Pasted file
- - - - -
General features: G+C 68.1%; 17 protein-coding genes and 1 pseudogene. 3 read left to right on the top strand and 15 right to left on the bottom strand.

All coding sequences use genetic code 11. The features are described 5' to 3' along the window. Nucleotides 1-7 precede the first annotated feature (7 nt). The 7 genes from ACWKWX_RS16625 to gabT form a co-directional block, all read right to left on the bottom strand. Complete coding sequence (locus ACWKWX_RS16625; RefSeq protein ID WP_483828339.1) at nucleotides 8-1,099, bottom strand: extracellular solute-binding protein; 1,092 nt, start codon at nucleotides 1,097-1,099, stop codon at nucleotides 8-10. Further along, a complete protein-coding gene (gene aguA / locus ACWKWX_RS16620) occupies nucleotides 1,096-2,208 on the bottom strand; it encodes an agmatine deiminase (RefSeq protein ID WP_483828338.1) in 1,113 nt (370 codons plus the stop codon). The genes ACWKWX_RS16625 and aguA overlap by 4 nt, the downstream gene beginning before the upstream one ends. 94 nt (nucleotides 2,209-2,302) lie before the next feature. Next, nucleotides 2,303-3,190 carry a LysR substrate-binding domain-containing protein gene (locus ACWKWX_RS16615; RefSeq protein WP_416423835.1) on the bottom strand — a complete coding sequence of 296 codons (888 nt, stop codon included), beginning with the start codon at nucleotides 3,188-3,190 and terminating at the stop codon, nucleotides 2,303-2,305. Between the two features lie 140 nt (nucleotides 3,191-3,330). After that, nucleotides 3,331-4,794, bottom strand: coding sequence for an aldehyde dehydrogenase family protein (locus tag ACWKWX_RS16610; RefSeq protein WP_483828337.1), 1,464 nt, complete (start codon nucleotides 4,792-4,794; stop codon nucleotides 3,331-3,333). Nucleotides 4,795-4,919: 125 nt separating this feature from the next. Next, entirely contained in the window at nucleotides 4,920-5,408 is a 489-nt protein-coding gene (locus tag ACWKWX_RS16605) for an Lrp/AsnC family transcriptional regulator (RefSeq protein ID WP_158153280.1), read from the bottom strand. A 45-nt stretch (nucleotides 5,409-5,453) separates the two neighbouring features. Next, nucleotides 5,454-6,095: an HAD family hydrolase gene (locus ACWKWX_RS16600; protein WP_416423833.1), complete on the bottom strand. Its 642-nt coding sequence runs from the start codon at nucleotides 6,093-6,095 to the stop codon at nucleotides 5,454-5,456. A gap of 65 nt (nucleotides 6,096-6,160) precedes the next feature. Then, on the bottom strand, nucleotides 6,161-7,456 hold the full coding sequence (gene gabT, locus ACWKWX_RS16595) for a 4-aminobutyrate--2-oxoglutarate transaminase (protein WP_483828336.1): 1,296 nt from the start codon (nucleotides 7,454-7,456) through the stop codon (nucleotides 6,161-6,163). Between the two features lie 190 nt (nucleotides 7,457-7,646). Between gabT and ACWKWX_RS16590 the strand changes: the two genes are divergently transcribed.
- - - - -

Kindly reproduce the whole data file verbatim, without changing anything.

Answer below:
General features: G+C 68.1%; 17 protein-coding genes and 1 pseudogene. 3 read left to right on the top strand and 15 right to left on the bottom strand.

All coding sequences use genetic code 11. The features are described 5' to 3' along the window. Nucleotides 1-7 precede the first annotated feature (7 nt). The 7 genes from ACWKWX_RS16625 to gabT form a co-directional block, all read right to left on the bottom strand. Complete coding sequence (locus ACWKWX_RS16625; RefSeq protein ID WP_483828339.1) at nucleotides 8-1,099, bottom strand: extracellular solute-binding protein; 1,092 nt, start codon at nucleotides 1,097-1,099, stop codon at nucleotides 8-10. Further along, a complete protein-coding gene (gene aguA / locus ACWKWX_RS16620) occupies nucleotides 1,096-2,208 on the bottom strand; it encodes an agmatine deiminase (RefSeq protein ID WP_483828338.1) in 1,113 nt (370 codons plus the stop codon). The genes ACWKWX_RS16625 and aguA overlap by 4 nt, the downstream gene beginning before the upstream one ends. 94 nt (nucleotides 2,209-2,302) lie before the next feature. Next, nucleotides 2,303-3,190 carry a LysR substrate-binding domain-containing protein gene (locus ACWKWX_RS16615; RefSeq protein WP_416423835.1) on the bottom strand — a complete coding sequence of 296 codons (888 nt, stop codon included), beginning with the start codon at nucleotides 3,188-3,190 and terminating at the stop codon, nucleotides 2,303-2,305. Between the two features lie 140 nt (nucleotides 3,191-3,330). After that, nucleotides 3,331-4,794, bottom strand: coding sequence for an aldehyde dehydrogenase family protein (locus tag ACWKWX_RS16610; RefSeq protein WP_483828337.1), 1,464 nt, complete (start codon nucleotides 4,792-4,794; stop codon nucleotides 3,331-3,333). Nucleotides 4,795-4,919: 125 nt separating this feature from the next. Next, entirely contained in the window at nucleotides 4,920-5,408 is a 489-nt protein-coding gene (locus tag ACWKWX_RS16605) for an Lrp/AsnC family transcriptional regulator (RefSeq protein ID WP_158153280.1), read from the bottom strand. A 45-nt stretch (nucleotides 5,409-5,453) separates the two neighbouring features. Next, nucleotides 5,454-6,095: an HAD family hydrolase gene (locus ACWKWX_RS16600; protein WP_416423833.1), complete on the bottom strand. Its 642-nt coding sequence runs from the start codon at nucleotides 6,093-6,095 to the stop codon at nucleotides 5,454-5,456. A gap of 65 nt (nucleotides 6,096-6,160) precedes the next feature. Then, on the bottom strand, nucleotides 6,161-7,456 hold the full coding sequence (gene gabT, locus ACWKWX_RS16595) for a 4-aminobutyrate--2-oxoglutarate transaminase (protein WP_483828336.1): 1,296 nt from the start codon (nucleotides 7,454-7,456) through the stop codon (nucleotides 6,161-6,163). Between the two features lie 190 nt (nucleotides 7,457-7,646). Between gabT and ACWKWX_RS16590 the strand changes: the two genes are divergently transcribed.